osCommerce 2.3 and 2.3.1 Do Not Contain Vulnerability in categories.php

It was recently reported that the /admin/categories.php file in osCommerce contained a vulnerability that would allow someone to remotely add files to an osCommerce installation without. This could be used to add backdoor script, which would allow the hacker access … Continue reading

It was recently reported that the /admin/categories.php file in osCommerce contained a vulnerability that would allow someone to remotely add files to an osCommerce installation without. This could be used to add backdoor script, which would allow the hacker access to all the website files and the ability to run code on server. This could be used for a number of malicious purposes including added spam or malware to website. osCommerce has been a frequent target for hackers lately, mainly being used to spread malware, due to a number of security vulnerabilities in older versions. In SecurityFocus’s advisory it was stated that version 2.3.1, which is the most recent version of osCommerce, is the vulnerable version. Using the exploit code they provided we tested the exploit and we found that version 2.3.1 is not vulnerable. Version 2.3, which included fixes for a number of security vulnerabilities and a number security enhancements, is also not vulnerable. Version 2.2rc2a and probably versions older than that are vulnerable if the workaround to secure the admin area has not been applied to them.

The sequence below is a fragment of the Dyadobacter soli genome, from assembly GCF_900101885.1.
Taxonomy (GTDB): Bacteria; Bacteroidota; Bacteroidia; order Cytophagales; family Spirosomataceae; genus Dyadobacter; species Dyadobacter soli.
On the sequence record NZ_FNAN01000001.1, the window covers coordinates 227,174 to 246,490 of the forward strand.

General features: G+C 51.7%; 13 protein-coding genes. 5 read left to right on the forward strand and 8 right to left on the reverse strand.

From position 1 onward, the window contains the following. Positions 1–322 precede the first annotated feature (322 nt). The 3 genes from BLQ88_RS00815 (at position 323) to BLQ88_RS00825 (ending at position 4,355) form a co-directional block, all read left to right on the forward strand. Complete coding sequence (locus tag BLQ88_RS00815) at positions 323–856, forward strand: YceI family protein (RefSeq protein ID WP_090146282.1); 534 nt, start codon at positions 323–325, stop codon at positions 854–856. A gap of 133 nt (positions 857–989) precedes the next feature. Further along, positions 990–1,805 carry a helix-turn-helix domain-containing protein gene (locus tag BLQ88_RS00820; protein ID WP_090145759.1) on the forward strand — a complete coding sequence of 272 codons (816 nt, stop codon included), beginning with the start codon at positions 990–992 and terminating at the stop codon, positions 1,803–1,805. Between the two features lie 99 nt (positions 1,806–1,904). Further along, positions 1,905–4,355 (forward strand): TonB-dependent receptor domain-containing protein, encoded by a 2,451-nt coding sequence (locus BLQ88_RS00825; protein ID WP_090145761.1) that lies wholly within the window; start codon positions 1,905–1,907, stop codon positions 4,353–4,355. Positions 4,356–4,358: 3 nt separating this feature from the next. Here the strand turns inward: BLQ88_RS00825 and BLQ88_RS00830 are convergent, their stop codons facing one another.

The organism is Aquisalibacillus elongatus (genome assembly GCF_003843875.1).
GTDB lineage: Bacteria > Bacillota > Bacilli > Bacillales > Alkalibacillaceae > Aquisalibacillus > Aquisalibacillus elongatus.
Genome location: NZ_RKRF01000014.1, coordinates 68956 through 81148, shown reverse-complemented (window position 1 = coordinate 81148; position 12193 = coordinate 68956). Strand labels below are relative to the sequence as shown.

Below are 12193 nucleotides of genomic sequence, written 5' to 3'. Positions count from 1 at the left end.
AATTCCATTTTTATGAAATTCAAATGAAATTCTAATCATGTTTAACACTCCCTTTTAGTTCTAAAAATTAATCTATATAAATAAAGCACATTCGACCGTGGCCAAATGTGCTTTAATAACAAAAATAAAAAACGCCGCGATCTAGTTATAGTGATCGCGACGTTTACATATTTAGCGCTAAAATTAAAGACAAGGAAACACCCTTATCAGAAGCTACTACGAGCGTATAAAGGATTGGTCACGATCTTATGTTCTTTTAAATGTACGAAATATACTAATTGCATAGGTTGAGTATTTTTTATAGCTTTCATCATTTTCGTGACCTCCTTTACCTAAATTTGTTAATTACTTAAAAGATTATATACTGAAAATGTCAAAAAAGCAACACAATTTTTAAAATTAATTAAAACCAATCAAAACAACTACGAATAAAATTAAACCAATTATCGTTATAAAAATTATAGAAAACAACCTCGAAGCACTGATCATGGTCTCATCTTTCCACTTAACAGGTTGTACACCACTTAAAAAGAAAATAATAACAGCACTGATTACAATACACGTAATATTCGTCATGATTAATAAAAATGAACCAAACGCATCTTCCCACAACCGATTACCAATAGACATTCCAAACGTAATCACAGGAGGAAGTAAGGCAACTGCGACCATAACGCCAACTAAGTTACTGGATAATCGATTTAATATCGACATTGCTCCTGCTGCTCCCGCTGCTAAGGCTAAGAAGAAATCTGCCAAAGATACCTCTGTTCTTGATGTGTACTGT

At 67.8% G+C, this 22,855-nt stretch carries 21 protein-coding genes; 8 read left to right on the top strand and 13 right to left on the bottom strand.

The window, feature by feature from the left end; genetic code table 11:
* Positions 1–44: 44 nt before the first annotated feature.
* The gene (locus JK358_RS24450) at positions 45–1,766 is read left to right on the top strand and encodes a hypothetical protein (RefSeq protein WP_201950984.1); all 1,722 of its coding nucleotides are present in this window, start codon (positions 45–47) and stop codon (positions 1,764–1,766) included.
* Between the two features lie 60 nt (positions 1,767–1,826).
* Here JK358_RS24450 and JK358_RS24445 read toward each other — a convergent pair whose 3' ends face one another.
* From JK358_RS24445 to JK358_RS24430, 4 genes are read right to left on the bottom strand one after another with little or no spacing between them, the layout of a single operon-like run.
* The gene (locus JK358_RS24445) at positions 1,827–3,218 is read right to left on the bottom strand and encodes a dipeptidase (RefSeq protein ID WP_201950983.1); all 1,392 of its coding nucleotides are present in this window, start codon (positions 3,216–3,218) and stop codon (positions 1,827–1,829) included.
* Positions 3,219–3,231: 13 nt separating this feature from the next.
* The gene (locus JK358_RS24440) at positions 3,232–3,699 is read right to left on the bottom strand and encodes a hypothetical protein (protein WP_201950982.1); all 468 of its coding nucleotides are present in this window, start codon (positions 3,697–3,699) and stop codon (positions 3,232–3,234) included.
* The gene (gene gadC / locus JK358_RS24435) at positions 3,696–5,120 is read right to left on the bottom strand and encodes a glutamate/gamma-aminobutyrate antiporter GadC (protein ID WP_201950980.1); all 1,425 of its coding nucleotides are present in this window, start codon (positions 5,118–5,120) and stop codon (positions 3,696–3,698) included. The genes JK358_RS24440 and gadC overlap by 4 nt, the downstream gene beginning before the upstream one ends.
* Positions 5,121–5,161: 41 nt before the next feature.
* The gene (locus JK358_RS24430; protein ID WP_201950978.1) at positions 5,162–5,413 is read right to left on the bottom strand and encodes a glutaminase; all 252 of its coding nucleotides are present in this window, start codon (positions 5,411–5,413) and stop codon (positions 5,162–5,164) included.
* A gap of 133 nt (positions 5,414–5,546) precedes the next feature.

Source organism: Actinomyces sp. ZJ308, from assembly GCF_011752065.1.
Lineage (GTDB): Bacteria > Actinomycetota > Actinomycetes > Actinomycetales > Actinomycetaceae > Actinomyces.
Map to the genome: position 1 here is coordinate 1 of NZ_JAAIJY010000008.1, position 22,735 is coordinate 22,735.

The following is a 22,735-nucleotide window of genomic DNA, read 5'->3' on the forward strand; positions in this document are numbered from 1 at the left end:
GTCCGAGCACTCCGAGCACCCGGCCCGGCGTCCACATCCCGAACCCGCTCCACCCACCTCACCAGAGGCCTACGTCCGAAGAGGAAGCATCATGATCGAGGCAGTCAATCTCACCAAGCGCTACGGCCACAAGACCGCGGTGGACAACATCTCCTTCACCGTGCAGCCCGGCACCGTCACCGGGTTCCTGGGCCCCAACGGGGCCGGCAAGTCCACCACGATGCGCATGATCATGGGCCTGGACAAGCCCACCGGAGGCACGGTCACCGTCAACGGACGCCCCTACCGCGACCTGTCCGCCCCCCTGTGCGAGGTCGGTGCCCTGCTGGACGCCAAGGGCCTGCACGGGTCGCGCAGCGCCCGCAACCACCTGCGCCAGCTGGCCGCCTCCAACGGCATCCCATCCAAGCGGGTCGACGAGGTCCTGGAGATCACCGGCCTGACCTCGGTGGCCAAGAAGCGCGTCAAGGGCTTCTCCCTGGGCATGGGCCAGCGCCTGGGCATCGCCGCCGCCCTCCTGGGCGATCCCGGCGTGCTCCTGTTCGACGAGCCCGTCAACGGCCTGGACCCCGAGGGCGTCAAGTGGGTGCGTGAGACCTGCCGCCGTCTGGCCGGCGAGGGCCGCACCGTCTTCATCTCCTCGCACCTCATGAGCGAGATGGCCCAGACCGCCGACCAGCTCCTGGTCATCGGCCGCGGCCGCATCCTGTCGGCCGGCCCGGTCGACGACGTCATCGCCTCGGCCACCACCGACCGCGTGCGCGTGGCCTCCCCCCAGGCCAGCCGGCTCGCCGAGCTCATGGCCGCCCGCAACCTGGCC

WordPress 3.0.2 Fixes SQL Injection Vulnerability

WordPress 3.0.2, which was released yesterday, fixes a SQL injection vulnerability that would allow Author-level and above users to view any information stored in the WordPress database. This could be used to view email address, hashed passwords, and other sensitive … Continue reading

WordPress 3.0.2, which was released yesterday, fixes a SQL injection vulnerability that would allow Author-level and above users to view any information stored in the WordPress database. This could be used to view email address, hashed passwords, and other sensitive information stored in the database. WordPress rates this vulnerability as a moderate security issue. The vulnerability existed due to the fact that the “do_trackbacks() function in wp-includes/comment.php  does not properly escape the input that comes from the user”. According to Vladimir Kolesnikov, who discovered it, the vulnerability seems to have existed since WordPress 2.x. Further details of the vulnerability can be found in Vladimir’s blog post.

The new version also includes fixes for several minor cross-site scripting (XSS) vulnerabilities and a number of bug fixes.